ith tbe i'orte, we are to deny them to ten mil-
lions of people, Inhabiting a region more than
ten times as largo as Great Britain. If this
be the temper of the Northerners now, what
will it be some months herjee? It is plain tbat
the utmost care and circumspection must be
used by every man or party in Eugland to avoid
giving ofiuuuc to either of tbo two iuceuscd bcl
PRIVATEERS IN ENGLISH AND FRENCH PORTS.
House of Commons, June 3 Mr. 0. W. Fos
ter abked if tbe Government would allow pri
vateers, sailing under the flag of the Confeder
ate stale?, to bring prizes into Urilieh ports.
As for the Uoited States, he did not believe tbat
they would authorize privateering.
Lord J. Kussell replied that, alter consuming
the law officers of tbo Crown, the Government
bad decided not to allow ships of war, or pri
vateers of either party, to enter tbe ports of ihe
United Kingdom or its dependencies. He bad
communicated with the French Ambassador on
the subject, and bad ascertained tbat Frauce
would pursue precisely the same line or conduct
which it bad done for two centuries, under
which no privateer, as long at the French re
mained neutral, could stay in a French port be
yond 24 hours, or dispose of its cargo thero.
In reply to Sir J. raklngton, Lord J. KusBell
said that propositions, In accordance with the
Congress of Paris, had been sent out to the
United States, and he was daily expecting an
The Law of Blockade.
[From the London Times.]
and the South is to go on we must watch our
selves very narrowly, or we shall be certainly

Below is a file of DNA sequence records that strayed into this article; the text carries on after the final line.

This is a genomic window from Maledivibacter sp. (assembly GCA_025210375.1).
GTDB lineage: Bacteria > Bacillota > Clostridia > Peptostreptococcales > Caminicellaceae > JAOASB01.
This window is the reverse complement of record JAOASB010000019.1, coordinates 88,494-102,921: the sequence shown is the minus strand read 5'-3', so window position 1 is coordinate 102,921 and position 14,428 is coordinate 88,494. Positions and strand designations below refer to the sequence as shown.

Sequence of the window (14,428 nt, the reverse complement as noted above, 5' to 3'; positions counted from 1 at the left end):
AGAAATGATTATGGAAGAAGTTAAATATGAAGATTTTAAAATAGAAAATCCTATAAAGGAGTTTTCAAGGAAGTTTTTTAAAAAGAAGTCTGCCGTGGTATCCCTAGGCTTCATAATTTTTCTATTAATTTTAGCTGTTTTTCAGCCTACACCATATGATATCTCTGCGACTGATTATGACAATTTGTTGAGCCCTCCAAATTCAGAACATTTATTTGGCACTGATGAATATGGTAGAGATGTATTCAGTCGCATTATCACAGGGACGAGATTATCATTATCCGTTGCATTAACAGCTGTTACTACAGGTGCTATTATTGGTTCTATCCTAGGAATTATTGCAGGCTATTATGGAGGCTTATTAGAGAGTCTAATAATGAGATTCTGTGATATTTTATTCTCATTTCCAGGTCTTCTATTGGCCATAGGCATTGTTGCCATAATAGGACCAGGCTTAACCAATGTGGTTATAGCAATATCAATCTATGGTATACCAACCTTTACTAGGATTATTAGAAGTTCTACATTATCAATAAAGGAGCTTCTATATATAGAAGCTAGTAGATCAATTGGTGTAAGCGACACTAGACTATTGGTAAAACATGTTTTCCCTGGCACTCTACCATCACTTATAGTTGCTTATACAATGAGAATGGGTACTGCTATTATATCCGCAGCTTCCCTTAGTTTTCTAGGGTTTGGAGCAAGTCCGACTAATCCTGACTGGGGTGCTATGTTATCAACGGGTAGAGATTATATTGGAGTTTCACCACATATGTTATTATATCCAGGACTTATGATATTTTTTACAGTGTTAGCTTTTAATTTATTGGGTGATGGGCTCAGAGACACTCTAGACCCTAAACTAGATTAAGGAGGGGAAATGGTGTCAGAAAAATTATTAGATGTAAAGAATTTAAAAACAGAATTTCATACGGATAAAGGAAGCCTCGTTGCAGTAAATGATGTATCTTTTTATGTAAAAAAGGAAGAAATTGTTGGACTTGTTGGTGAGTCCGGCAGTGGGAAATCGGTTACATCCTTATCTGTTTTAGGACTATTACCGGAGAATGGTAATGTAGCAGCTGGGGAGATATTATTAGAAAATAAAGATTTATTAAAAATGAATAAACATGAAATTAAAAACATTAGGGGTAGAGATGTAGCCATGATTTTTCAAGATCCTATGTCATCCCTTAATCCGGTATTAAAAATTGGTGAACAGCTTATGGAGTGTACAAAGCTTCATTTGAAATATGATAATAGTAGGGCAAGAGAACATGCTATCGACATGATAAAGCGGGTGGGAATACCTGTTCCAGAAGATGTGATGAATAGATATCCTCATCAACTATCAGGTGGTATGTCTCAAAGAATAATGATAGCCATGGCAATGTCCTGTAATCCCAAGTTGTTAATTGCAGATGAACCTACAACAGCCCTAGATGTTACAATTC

involved iu it. We have two parties eagerly
bidding for our aid and jealously watcbiof our
actions. We have merchants and shipowners
sharply alive to tbo opportunities of turning any
circumstances to advaulage, and ready to test
every . point in the law of blockade - 1 be real
business of this war is indubitably the blockade
of the Southern ports not now, perhaps, for
the last cotton crop is, for the most part, stored
in our European warehouses; but in a few
months tbe question will be whether the North
can hermetically seal tbe South, and then Lan
cashire will be hungering for cotton, and the
federal States will be fainting for tbe supplies
by which it should be paid for. But even al
ready we see tbe commencement of future dif
ficulties. Tho American news we published
yesterday pictures to us a single American war
steamer cruising off the harbor of Charleston
and declaring a strict blockade of "the whole
Southern coast of the Uoited States of Ameri
ca " Tho Niagara boards the Liverpool ships
and warns them off the eoaBt, and she is strictly
within her belligerent rights in bo doing. At
other times she is engaged in most exciting
chase of other less obedient British craft which,
under the hope of a good freight, stand tbe risk
of a race, and sometimes make good their en
trance into the blockaded port. As lime wears
on these chases will become much more numcr
oub, and if Governor Seward baa already had
occasion to utter dark threats against tbe French
Emperor for some fancied tendencies of a South'
era character, we may expect what theseora
plicationa will be as soon as it becomes tbe di